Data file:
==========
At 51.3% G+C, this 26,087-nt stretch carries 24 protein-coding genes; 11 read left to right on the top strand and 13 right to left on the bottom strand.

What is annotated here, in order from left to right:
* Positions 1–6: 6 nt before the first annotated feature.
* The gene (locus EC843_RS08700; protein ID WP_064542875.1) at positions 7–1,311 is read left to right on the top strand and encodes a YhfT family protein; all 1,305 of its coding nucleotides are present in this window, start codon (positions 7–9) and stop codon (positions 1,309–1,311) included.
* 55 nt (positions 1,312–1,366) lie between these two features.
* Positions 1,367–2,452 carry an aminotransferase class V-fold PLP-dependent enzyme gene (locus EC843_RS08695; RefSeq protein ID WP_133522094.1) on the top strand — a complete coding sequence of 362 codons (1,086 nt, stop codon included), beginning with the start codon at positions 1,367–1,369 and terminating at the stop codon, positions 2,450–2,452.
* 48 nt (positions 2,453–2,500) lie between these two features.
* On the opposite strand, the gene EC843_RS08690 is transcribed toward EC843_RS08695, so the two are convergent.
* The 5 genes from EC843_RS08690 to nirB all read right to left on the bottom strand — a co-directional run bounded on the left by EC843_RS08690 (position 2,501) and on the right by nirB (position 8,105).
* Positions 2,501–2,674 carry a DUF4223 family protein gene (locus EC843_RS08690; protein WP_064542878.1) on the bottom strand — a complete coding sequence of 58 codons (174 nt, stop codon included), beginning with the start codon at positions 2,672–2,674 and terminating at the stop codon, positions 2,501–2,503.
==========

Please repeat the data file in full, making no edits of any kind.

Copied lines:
At 51.3% G+C, this 26,087-nt stretch carries 24 protein-coding genes; 11 read left to right on the top strand and 13 right to left on the bottom strand.

What is annotated here, in order from left to right:
* Positions 1–6: 6 nt before the first annotated feature.
* The gene (locus EC843_RS08700; protein ID WP_064542875.1) at positions 7–1,311 is read left to right on the top strand and encodes a YhfT family protein; all 1,305 of its coding nucleotides are present in this window, start codon (positions 7–9) and stop codon (positions 1,309–1,311) included.
* 55 nt (positions 1,312–1,366) lie between these two features.
* Positions 1,367–2,452 carry an aminotransferase class V-fold PLP-dependent enzyme gene (locus EC843_RS08695; RefSeq protein ID WP_133522094.1) on the top strand — a complete coding sequence of 362 codons (1,086 nt, stop codon included), beginning with the start codon at positions 1,367–1,369 and terminating at the stop codon, positions 2,450–2,452.
* 48 nt (positions 2,453–2,500) lie between these two features.
* On the opposite strand, the gene EC843_RS08690 is transcribed toward EC843_RS08695, so the two are convergent.
* The 5 genes from EC843_RS08690 to nirB all read right to left on the bottom strand — a co-directional run bounded on the left by EC843_RS08690 (position 2,501) and on the right by nirB (position 8,105).
* Positions 2,501–2,674 carry a DUF4223 family protein gene (locus EC843_RS08690; protein WP_064542878.1) on the bottom strand — a complete coding sequence of 58 codons (174 nt, stop codon included), beginning with the start codon at positions 2,672–2,674 and terminating at the stop codon, positions 2,501–2,503.